He will likely enjoy more fanfare this time with plenty of Celtics green expected around Mexico City. As Celtics owner Wyc Grousbeck noted, "Fans all over the world know about Celtic pride, and we couldn’t be more proud that we’re adding to our legacy by bringing our game and our team to Mexico."
The NBA is just as excited to have the Celtics headlining in Mexico for the first time.
"The experience they are going to get, they are going to see a very passionate fan base,' said Philippe Moggio, the NBA's senior vice president of Latin America. "The base of fans in Boston is tremendously passionate and so committed to the team. [In Mexico], Boston has a tremendous tradition and people reference Boston as one of their favorite NBA teams, so the fact that we’re able to bring Boston here is a tremendous gift for the Mexican fans.
"I think [the Kings and Celtics] are going to see a very passionate fan base, they are going to see these fans want to live every second of that game, because they get to live it once per year -- it’s not like they have the opportunity to go back to the arena multiple times in that year to follow their favorite teams. I think that’s probably what they’ll probably take back with them."
The NBA is hosting two regular-season Global Games this year -- the Orlando Magic play the Toronto Raptors in London in January -- and these games always beg the question of whether expansion is possible outside the U.S. and Canada.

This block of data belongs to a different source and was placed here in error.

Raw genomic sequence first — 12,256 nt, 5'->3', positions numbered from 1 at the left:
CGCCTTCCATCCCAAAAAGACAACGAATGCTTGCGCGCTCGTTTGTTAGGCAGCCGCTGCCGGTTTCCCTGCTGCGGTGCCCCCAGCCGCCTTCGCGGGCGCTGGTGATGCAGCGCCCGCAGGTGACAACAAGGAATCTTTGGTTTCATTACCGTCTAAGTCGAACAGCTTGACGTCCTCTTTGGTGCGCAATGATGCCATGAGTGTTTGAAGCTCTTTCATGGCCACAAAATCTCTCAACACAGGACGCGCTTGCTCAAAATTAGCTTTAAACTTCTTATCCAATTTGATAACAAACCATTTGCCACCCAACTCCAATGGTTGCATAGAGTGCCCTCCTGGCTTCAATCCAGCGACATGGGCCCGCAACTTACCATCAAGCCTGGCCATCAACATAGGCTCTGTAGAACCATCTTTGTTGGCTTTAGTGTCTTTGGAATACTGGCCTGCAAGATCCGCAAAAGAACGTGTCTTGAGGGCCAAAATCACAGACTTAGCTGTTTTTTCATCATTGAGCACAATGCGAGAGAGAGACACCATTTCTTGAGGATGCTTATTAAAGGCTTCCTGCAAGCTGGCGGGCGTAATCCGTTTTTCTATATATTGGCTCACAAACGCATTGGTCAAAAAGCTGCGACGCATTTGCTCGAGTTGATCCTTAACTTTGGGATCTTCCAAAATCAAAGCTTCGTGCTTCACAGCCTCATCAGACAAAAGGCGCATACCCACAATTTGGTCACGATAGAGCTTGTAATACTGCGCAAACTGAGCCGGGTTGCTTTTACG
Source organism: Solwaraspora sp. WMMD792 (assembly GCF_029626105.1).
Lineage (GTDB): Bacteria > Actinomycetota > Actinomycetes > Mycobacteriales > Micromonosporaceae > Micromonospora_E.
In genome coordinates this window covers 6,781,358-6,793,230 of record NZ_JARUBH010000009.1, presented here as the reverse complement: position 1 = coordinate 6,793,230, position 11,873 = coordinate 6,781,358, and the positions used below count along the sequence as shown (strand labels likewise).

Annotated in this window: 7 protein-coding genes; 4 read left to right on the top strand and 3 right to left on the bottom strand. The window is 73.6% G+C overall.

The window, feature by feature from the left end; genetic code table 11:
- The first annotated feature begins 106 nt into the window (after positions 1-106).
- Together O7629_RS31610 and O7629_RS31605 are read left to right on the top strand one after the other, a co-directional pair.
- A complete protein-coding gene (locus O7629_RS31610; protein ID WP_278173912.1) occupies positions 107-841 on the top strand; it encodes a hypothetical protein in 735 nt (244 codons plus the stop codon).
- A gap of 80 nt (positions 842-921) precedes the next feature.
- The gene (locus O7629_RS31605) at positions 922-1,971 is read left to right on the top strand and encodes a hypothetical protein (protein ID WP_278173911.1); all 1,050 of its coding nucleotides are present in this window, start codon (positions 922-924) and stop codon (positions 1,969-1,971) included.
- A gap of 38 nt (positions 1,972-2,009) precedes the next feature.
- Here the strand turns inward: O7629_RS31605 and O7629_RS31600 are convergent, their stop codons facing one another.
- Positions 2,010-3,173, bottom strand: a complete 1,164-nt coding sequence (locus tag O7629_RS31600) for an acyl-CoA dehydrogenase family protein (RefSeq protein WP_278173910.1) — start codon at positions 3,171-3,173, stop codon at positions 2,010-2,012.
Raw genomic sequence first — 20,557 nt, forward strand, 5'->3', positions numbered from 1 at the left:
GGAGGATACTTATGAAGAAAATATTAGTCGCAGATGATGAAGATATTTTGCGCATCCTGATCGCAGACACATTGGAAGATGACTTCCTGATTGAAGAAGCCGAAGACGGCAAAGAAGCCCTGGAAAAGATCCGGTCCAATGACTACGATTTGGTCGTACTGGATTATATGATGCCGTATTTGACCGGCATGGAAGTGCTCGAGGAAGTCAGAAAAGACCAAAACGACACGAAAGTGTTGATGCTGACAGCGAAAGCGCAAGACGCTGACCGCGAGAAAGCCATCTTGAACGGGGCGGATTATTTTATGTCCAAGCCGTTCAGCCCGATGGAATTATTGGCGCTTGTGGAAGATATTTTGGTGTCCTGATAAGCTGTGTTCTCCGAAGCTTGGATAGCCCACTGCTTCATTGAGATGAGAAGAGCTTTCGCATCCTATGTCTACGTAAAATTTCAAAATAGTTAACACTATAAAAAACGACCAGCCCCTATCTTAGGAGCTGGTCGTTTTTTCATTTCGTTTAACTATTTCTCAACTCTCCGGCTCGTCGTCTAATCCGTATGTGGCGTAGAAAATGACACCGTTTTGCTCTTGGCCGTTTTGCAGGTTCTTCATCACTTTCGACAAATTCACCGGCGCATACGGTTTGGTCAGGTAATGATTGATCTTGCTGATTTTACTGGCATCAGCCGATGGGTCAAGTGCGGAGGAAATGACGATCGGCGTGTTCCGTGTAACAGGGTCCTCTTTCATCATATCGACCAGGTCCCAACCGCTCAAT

"Fans all over the world know about Celtic pride, and we couldn't be more proud that we're adding to our legacy by bringing our game and our team to Mexico." Celtics owner Wyc Grousbeck
"We look at Mexico, holistically, as a very important market," said Moggio. "We have no immediate plans to expand into Mexico, but we certainly like to gauge the appetite for the NBA here through these games and then, around that, build programming across different platforms and grassroots elements to continue to develop the game here locally. We’re always evaluating what’s the next step for us, but at the moment we have no expansion plans into Mexico."
This will be the league's 22nd game in Mexico -- the most outside of U.S. and Canada -- and there have been 33 games in Latin America and the Caribbean since 1991 (the Magic played in Rio de Janeiro in October that season). The NBA notes that there were 17 players from Latin America or the Caribbean on opening-night rosters this season.
A Spurs-Timberwolves regular-season game in Mexico City was cancelled in December 2013 because of smoky conditions after a generator malfunction inside the arena, but a Timberwolves-Rockets clash there last season went off without a hitch (and left Dwight Howard gushing, "I wish I could play all of our games here in Mexico.")
"For us, having Mexico be one of our top-priority markets internationally and to be able to bring regular-season matchups here is tremendously important," said Moggio. "Mexico is the country where we’ve played the most games, outside of Canada and the U.S., and I think that illustrates a commitment to this market.
"Because of that, we have a very avid, passionate and mature fan base that knows the difference between preseason friendly games versus a regular-season game that counts and matters to our teams, and that they can see that level of competition on the court. So it’s important for us to send that message to our fan base here. And it's important for us to be able to bring two teams that have never played here in this market before, have them live that Mexican experience."